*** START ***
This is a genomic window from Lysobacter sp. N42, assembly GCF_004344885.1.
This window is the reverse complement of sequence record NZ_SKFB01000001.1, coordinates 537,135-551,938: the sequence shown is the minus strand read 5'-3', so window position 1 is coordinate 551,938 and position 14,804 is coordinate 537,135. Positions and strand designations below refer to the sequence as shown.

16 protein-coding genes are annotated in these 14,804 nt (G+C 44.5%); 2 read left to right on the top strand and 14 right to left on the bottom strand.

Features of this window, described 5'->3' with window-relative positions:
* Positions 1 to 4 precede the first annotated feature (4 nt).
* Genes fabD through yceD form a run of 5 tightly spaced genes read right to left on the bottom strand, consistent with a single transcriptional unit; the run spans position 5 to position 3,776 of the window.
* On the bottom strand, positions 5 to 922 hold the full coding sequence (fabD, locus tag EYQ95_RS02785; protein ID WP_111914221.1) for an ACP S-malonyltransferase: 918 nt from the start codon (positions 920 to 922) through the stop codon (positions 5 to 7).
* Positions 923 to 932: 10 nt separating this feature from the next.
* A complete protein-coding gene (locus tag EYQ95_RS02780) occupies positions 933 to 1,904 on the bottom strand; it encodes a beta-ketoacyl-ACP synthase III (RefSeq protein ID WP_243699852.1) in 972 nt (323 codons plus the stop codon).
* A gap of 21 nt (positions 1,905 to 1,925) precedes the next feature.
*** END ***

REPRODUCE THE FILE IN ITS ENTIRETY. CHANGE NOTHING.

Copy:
This is a genomic window from Lysobacter sp. N42, assembly GCF_004344885.1.
This window is the reverse complement of sequence record NZ_SKFB01000001.1, coordinates 537,135-551,938: the sequence shown is the minus strand read 5'-3', so window position 1 is coordinate 551,938 and position 14,804 is coordinate 537,135. Positions and strand designations below refer to the sequence as shown.

16 protein-coding genes are annotated in these 14,804 nt (G+C 44.5%); 2 read left to right on the top strand and 14 right to left on the bottom strand.

Features of this window, described 5'->3' with window-relative positions:
* Positions 1 to 4 precede the first annotated feature (4 nt).
* Genes fabD through yceD form a run of 5 tightly spaced genes read right to left on the bottom strand, consistent with a single transcriptional unit; the run spans position 5 to position 3,776 of the window.
* On the bottom strand, positions 5 to 922 hold the full coding sequence (fabD, locus tag EYQ95_RS02785; protein ID WP_111914221.1) for an ACP S-malonyltransferase: 918 nt from the start codon (positions 920 to 922) through the stop codon (positions 5 to 7).
* Positions 923 to 932: 10 nt separating this feature from the next.
* A complete protein-coding gene (locus tag EYQ95_RS02780) occupies positions 933 to 1,904 on the bottom strand; it encodes a beta-ketoacyl-ACP synthase III (RefSeq protein ID WP_243699852.1) in 972 nt (323 codons plus the stop codon).
* A gap of 21 nt (positions 1,905 to 1,925) precedes the next feature.